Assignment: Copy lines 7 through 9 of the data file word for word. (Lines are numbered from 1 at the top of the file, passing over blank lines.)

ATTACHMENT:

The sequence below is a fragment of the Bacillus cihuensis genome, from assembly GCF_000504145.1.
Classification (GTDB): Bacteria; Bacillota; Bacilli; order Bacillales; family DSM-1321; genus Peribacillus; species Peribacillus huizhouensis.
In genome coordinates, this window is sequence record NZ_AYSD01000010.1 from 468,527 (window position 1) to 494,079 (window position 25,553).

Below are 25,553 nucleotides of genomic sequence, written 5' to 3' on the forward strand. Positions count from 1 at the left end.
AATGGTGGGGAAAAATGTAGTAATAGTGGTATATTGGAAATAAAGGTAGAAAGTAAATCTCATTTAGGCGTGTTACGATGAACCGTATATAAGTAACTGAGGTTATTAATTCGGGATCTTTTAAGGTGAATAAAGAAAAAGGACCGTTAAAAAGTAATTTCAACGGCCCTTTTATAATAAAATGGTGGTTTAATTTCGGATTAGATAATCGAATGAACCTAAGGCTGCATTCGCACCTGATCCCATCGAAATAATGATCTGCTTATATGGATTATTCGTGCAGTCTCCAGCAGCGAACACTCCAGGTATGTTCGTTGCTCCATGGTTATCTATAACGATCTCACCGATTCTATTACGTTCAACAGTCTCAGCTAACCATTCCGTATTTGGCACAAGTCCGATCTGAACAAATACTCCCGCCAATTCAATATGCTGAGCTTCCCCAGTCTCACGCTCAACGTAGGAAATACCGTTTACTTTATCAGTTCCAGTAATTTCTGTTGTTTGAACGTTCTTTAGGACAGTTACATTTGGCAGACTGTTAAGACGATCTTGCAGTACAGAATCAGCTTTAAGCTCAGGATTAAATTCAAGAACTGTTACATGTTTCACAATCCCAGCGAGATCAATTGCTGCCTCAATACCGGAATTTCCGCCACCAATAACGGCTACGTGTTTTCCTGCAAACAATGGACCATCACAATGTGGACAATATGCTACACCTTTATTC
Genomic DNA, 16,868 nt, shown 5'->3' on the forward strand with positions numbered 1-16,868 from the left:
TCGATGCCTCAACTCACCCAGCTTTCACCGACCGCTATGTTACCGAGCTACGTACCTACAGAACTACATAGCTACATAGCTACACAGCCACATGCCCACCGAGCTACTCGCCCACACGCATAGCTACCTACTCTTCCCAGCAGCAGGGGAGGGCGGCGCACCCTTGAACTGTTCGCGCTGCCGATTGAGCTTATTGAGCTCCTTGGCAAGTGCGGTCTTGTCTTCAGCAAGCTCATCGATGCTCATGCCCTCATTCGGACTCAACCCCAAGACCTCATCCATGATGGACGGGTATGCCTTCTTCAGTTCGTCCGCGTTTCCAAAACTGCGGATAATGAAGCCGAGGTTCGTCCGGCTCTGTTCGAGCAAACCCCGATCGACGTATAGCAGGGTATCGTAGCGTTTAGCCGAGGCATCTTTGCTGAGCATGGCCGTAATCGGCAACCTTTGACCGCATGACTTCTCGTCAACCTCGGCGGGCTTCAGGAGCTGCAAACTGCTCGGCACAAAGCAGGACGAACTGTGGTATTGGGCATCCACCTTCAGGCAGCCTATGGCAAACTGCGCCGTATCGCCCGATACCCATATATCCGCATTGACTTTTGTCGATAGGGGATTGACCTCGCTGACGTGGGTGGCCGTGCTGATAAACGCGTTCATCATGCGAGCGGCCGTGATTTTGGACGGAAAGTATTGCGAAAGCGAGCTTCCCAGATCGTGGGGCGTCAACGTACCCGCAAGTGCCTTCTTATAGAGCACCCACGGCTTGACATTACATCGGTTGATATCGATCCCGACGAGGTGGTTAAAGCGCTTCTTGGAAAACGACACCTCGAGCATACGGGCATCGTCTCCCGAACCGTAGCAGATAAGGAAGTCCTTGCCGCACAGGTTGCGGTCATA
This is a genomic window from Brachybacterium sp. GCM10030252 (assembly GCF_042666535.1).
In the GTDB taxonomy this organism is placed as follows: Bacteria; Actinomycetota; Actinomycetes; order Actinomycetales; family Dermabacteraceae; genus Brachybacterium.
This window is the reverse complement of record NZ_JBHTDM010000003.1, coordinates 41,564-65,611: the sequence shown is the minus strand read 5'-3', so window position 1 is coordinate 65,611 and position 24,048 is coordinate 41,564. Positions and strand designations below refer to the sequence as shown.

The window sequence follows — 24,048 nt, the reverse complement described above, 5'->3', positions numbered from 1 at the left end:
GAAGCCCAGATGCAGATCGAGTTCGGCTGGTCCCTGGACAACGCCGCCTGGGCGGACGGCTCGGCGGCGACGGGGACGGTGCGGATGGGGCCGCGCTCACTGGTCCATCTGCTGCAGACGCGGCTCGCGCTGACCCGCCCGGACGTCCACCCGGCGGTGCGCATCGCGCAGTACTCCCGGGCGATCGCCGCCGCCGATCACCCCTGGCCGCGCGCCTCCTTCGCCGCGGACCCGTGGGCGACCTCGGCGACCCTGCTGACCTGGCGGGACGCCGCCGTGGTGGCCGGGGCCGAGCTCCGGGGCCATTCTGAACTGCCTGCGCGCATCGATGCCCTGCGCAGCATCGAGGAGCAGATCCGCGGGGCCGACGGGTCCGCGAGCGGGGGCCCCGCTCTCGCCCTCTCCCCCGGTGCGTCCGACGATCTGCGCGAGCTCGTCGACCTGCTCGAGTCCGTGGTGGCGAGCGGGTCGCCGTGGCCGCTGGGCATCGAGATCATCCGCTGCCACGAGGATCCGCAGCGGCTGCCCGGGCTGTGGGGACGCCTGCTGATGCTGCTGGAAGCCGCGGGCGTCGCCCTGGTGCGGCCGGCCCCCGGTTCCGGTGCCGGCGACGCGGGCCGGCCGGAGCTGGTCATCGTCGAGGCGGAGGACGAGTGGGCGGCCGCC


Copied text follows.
TCGATGCCTCAACTCACCCAGCTTTCACCGACCGCTATGTTACCGAGCTACGTACCTACAGAACTACATAGCTACATAGCTACACAGCCACATGCCCACCGAGCTACTCGCCCACACGCATAGCTACCTACTCTTCCCAGCAGCAGGGGAGGGCGGCGCACCCTTGAACTGTTCGCGCTGCCGATTGAGCTTATTGAGCTCCTTGGCAAGTGCGGTCTTGTCTTCAGCAAGCTCATCGATGCTCATGCCCTCATTCGGACTCAACCCCAAGACCTCATCCATGATGGACGGGTATGCCTTCTTCAGTTCGTCCGCGTTTCCAAAACTGCGGATAATGAAGCCGAGGTTCGTCCGGCTCTGTTCGAGCAAACCCCGATCGACGTATAGCAGGGTATCGTAGCGTTTAGCCGAGGCATCTTTGCTGAGCATGGCCGTAATCGGCAACCTTTGACCGCATGACTTCTCGTCAACCTCGGCGGGCTTCAGGAGCTGCAAACTGCTCGGCACAAAGCAGGACGAACTGTGGTATTGGGCATCCACCTTCAGGCAGCCTATGGCAAACTGCGCCGTATCGCCCGATACCCATATATCCGCATTGACTTTTGTCGATAGGGGATTGACCTCGCTGACGTGGGTGGCCGTGCTGATAAACGCGTTCATCATGCGAGCGGCCGTGATTTTGGACGGAAAGTATTGCGAAAGCGAGCTTCCCAGATCGTGGGGCGTCAACGTACCCGCAAGTGCCTTCTTATAGAGCACCCACGGCTTGACATTACATCGGTTGATATCGATCCCGACGAGGTGGTTAAAGCGCTTCTTGGAAAACGACACCTCGAGCATACGGGCATCGTCTCCCGAACCGTAGCAGATAAGGAAGTCCTTGCCGCACAGGTTGCGGTCATA
This is a genomic window from Brachybacterium sp. GCM10030252 (assembly GCF_042666535.1).
In the GTDB taxonomy this organism is placed as follows: Bacteria; Actinomycetota; Actinomycetes; order Actinomycetales; family Dermabacteraceae; genus Brachybacterium.